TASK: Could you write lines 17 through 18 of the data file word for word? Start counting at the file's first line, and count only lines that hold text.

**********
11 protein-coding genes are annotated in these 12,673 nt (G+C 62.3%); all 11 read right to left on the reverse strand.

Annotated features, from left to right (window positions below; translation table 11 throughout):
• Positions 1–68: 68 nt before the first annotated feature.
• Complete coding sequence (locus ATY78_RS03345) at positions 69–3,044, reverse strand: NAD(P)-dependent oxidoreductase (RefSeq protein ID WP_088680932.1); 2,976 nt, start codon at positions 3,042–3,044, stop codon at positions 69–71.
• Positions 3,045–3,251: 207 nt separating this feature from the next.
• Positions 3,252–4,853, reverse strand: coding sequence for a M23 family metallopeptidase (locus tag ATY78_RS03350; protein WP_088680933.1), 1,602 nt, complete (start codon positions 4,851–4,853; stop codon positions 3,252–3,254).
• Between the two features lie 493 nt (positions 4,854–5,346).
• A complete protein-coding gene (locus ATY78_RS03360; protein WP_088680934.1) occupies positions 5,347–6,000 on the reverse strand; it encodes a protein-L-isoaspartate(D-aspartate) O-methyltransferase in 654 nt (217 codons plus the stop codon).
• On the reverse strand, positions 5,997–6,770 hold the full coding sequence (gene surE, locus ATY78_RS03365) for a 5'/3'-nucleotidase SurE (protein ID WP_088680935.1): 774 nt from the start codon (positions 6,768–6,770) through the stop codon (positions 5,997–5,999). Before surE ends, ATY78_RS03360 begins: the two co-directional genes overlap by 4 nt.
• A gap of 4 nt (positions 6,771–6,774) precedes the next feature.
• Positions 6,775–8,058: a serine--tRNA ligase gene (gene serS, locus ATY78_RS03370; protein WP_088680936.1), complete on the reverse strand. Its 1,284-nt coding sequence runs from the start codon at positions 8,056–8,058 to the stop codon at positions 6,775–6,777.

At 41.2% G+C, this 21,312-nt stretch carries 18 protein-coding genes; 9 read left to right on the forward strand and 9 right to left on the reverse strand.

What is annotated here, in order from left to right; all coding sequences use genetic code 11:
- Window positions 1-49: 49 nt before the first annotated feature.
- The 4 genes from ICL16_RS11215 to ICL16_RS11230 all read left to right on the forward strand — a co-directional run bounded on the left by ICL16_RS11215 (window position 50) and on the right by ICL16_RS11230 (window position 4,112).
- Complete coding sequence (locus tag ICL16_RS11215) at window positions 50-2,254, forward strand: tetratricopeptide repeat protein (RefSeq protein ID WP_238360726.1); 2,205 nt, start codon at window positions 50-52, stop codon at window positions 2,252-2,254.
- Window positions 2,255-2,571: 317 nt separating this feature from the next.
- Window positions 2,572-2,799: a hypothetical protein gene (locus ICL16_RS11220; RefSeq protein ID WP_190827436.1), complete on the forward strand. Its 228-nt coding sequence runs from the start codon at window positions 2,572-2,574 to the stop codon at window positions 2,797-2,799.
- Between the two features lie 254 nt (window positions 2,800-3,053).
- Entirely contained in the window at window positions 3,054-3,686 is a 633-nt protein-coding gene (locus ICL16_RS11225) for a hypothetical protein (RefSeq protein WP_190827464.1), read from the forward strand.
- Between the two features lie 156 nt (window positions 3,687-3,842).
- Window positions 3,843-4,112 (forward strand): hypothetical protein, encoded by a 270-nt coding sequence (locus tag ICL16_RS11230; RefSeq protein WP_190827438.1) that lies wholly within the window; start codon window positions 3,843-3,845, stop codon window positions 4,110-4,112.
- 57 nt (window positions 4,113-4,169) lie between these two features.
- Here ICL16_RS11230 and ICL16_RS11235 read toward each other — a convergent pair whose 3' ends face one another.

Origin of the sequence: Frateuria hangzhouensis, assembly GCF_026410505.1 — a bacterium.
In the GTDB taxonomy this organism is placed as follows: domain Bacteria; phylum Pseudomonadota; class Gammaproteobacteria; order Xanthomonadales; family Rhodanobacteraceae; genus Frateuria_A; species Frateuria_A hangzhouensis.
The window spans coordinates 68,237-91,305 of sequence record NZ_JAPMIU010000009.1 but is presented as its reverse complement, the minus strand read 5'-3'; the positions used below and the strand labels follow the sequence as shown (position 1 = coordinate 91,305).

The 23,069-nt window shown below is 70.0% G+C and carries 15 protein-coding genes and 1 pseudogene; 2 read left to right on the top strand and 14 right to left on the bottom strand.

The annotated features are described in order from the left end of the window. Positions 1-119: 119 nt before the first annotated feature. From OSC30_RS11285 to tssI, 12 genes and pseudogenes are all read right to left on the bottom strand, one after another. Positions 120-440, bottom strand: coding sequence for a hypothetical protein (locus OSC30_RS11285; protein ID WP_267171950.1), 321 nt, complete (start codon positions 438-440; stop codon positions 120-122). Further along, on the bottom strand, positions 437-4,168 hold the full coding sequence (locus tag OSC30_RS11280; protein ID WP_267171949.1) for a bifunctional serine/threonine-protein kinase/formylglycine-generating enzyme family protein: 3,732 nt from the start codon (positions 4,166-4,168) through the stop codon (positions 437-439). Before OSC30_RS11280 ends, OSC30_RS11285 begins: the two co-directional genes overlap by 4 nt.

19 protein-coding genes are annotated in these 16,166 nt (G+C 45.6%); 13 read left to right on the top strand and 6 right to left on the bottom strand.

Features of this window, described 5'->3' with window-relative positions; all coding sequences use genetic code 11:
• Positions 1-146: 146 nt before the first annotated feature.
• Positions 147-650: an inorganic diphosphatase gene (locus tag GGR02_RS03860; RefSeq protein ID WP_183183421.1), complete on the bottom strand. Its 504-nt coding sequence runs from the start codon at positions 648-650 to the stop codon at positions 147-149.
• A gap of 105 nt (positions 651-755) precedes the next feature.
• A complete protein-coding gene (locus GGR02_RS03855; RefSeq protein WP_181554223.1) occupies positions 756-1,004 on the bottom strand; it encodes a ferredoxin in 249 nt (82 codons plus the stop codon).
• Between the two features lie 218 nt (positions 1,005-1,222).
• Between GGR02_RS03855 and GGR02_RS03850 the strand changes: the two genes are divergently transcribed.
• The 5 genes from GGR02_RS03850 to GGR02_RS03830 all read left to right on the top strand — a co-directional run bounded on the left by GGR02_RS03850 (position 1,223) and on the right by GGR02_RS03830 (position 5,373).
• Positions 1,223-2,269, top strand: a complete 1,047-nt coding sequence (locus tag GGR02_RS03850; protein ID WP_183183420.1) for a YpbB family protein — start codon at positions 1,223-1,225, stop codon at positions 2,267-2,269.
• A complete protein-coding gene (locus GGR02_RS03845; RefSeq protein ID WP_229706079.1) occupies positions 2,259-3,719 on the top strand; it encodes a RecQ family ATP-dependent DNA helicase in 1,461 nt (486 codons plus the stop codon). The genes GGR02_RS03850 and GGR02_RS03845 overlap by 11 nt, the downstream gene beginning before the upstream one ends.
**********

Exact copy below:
- Window positions 2,255-2,571: 317 nt separating this feature from the next.
- Window positions 2,572-2,799: a hypothetical protein gene (locus ICL16_RS11220; RefSeq protein ID WP_190827436.1), complete on the forward strand. Its 228-nt coding sequence runs from the start codon at window positions 2,572-2,574 to the stop codon at window positions 2,797-2,799.